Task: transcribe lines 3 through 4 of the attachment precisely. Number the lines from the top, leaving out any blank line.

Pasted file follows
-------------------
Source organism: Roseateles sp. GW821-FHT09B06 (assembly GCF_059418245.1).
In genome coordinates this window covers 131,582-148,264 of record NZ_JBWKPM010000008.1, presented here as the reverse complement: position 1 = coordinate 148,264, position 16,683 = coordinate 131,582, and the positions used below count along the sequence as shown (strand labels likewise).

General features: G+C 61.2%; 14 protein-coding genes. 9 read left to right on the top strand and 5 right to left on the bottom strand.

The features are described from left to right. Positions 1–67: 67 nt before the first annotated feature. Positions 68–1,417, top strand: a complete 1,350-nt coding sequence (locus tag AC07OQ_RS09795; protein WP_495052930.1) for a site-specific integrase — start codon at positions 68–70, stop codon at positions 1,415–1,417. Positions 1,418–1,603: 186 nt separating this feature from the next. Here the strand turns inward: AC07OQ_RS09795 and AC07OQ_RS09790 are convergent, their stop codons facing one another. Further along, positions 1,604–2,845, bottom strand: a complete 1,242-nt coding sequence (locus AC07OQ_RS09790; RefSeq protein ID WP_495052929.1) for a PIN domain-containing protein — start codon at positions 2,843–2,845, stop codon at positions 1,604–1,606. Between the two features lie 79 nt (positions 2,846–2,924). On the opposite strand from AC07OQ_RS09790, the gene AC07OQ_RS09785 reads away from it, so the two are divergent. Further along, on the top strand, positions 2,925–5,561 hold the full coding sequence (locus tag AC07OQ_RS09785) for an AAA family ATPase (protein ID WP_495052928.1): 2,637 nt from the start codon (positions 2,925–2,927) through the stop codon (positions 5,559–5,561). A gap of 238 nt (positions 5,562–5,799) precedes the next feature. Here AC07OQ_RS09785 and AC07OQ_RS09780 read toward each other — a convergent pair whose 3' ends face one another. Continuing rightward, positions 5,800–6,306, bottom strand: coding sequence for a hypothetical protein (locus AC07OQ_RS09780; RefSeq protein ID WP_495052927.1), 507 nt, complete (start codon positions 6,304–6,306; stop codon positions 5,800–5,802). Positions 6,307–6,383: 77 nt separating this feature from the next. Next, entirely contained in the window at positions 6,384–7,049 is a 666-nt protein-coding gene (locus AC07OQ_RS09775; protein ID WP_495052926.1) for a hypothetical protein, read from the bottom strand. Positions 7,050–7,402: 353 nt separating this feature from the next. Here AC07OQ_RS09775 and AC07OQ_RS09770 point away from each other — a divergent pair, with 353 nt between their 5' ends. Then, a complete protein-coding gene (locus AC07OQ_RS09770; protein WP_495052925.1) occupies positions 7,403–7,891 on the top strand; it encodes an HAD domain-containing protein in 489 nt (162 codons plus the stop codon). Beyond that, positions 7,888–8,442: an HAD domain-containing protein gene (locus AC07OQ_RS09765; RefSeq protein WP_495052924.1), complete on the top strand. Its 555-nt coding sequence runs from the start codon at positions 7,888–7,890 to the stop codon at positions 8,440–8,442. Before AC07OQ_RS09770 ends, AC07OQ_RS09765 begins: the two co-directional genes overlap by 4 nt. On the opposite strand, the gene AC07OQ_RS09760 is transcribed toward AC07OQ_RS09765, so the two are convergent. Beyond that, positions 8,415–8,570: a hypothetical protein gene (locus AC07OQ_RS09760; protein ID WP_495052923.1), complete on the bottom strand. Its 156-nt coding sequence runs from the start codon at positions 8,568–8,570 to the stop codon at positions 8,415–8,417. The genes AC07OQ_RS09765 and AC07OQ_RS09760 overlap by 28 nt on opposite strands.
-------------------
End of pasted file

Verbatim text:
General features: G+C 61.2%; 14 protein-coding genes. 9 read left to right on the top strand and 5 right to left on the bottom strand.

The features are described from left to right. Positions 1–67: 67 nt before the first annotated feature. Positions 68–1,417, top strand: a complete 1,350-nt coding sequence (locus tag AC07OQ_RS09795; protein WP_495052930.1) for a site-specific integrase — start codon at positions 68–70, stop codon at positions 1,415–1,417. Positions 1,418–1,603: 186 nt separating this feature from the next. Here the strand turns inward: AC07OQ_RS09795 and AC07OQ_RS09790 are convergent, their stop codons facing one another. Further along, positions 1,604–2,845, bottom strand: a complete 1,242-nt coding sequence (locus AC07OQ_RS09790; RefSeq protein ID WP_495052929.1) for a PIN domain-containing protein — start codon at positions 2,843–2,845, stop codon at positions 1,604–1,606. Between the two features lie 79 nt (positions 2,846–2,924). On the opposite strand from AC07OQ_RS09790, the gene AC07OQ_RS09785 reads away from it, so the two are divergent. Further along, on the top strand, positions 2,925–5,561 hold the full coding sequence (locus tag AC07OQ_RS09785) for an AAA family ATPase (protein ID WP_495052928.1): 2,637 nt from the start codon (positions 2,925–2,927) through the stop codon (positions 5,559–5,561). A gap of 238 nt (positions 5,562–5,799) precedes the next feature. Here AC07OQ_RS09785 and AC07OQ_RS09780 read toward each other — a convergent pair whose 3' ends face one another. Continuing rightward, positions 5,800–6,306, bottom strand: coding sequence for a hypothetical protein (locus AC07OQ_RS09780; RefSeq protein ID WP_495052927.1), 507 nt, complete (start codon positions 6,304–6,306; stop codon positions 5,800–5,802). Positions 6,307–6,383: 77 nt separating this feature from the next. Next, entirely contained in the window at positions 6,384–7,049 is a 666-nt protein-coding gene (locus AC07OQ_RS09775; protein ID WP_495052926.1) for a hypothetical protein, read from the bottom strand. Positions 7,050–7,402: 353 nt separating this feature from the next. Here AC07OQ_RS09775 and AC07OQ_RS09770 point away from each other — a divergent pair, with 353 nt between their 5' ends. Then, a complete protein-coding gene (locus AC07OQ_RS09770; protein WP_495052925.1) occupies positions 7,403–7,891 on the top strand; it encodes an HAD domain-containing protein in 489 nt (162 codons plus the stop codon). Beyond that, positions 7,888–8,442: an HAD domain-containing protein gene (locus AC07OQ_RS09765; RefSeq protein WP_495052924.1), complete on the top strand. Its 555-nt coding sequence runs from the start codon at positions 7,888–7,890 to the stop codon at positions 8,440–8,442. Before AC07OQ_RS09770 ends, AC07OQ_RS09765 begins: the two co-directional genes overlap by 4 nt. On the opposite strand, the gene AC07OQ_RS09760 is transcribed toward AC07OQ_RS09765, so the two are convergent. Beyond that, positions 8,415–8,570: a hypothetical protein gene (locus AC07OQ_RS09760; protein ID WP_495052923.1), complete on the bottom strand. Its 156-nt coding sequence runs from the start codon at positions 8,568–8,570 to the stop codon at positions 8,415–8,417. The genes AC07OQ_RS09765 and AC07OQ_RS09760 overlap by 28 nt on opposite strands.